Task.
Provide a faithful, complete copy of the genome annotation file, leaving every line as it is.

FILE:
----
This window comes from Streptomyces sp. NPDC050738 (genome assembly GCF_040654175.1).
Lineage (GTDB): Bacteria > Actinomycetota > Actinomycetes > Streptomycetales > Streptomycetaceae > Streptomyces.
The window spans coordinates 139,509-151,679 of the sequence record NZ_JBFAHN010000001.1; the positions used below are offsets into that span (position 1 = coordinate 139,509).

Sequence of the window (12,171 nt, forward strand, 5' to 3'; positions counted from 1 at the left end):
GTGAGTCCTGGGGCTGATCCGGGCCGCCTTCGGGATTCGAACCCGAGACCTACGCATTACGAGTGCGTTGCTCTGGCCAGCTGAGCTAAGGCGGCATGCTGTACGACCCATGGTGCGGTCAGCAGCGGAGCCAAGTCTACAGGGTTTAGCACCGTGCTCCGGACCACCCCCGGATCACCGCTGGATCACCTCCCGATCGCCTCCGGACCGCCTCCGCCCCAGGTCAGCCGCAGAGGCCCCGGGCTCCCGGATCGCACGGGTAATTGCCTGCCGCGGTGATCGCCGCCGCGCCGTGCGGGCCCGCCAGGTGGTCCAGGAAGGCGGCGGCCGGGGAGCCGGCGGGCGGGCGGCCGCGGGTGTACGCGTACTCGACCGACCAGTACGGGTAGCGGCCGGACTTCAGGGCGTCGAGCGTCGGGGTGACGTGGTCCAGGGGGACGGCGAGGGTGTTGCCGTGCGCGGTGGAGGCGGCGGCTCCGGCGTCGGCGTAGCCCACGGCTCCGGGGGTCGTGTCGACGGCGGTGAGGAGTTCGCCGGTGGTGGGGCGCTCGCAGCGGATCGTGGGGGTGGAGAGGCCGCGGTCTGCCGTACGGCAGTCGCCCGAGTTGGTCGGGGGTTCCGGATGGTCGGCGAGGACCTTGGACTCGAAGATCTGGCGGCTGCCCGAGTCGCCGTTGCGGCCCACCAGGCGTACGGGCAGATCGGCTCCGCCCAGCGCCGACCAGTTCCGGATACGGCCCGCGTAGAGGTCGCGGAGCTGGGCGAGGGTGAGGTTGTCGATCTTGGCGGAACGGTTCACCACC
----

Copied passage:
This window comes from Streptomyces sp. NPDC050738 (genome assembly GCF_040654175.1).
Lineage (GTDB): Bacteria > Actinomycetota > Actinomycetes > Streptomycetales > Streptomycetaceae > Streptomyces.
The window spans coordinates 139,509-151,679 of the sequence record NZ_JBFAHN010000001.1; the positions used below are offsets into that span (position 1 = coordinate 139,509).

Sequence of the window (12,171 nt, forward strand, 5' to 3'; positions counted from 1 at the left end):
GTGAGTCCTGGGGCTGATCCGGGCCGCCTTCGGGATTCGAACCCGAGACCTACGCATTACGAGTGCGTTGCTCTGGCCAGCTGAGCTAAGGCGGCATGCTGTACGACCCATGGTGCGGTCAGCAGCGGAGCCAAGTCTACAGGGTTTAGCACCGTGCTCCGGACCACCCCCGGATCACCGCTGGATCACCTCCCGATCGCCTCCGGACCGCCTCCGCCCCAGGTCAGCCGCAGAGGCCCCGGGCTCCCGGATCGCACGGGTAATTGCCTGCCGCGGTGATCGCCGCCGCGCCGTGCGGGCCCGCCAGGTGGTCCAGGAAGGCGGCGGCCGGGGAGCCGGCGGGCGGGCGGCCGCGGGTGTACGCGTACTCGACCGACCAGTACGGGTAGCGGCCGGACTTCAGGGCGTCGAGCGTCGGGGTGACGTGGTCCAGGGGGACGGCGAGGGTGTTGCCGTGCGCGGTGGAGGCGGCGGCTCCGGCGTCGGCGTAGCCCACGGCTCCGGGGGTCGTGTCGACGGCGGTGAGGAGTTCGCCGGTGGTGGGGCGCTCGCAGCGGATCGTGGGGGTGGAGAGGCCGCGGTCTGCCGTACGGCAGTCGCCCGAGTTGGTCGGGGGTTCCGGATGGTCGGCGAGGACCTTGGACTCGAAGATCTGGCGGCTGCCCGAGTCGCCGTTGCGGCCCACCAGGCGTACGGGCAGATCGGCTCCGCCCAGCGCCGACCAGTTCCGGATACGGCCCGCGTAGAGGTCGCGGAGCTGGGCGAGGGTGAGGTTGTCGATCTTGGCGGAACGGTTCACCACC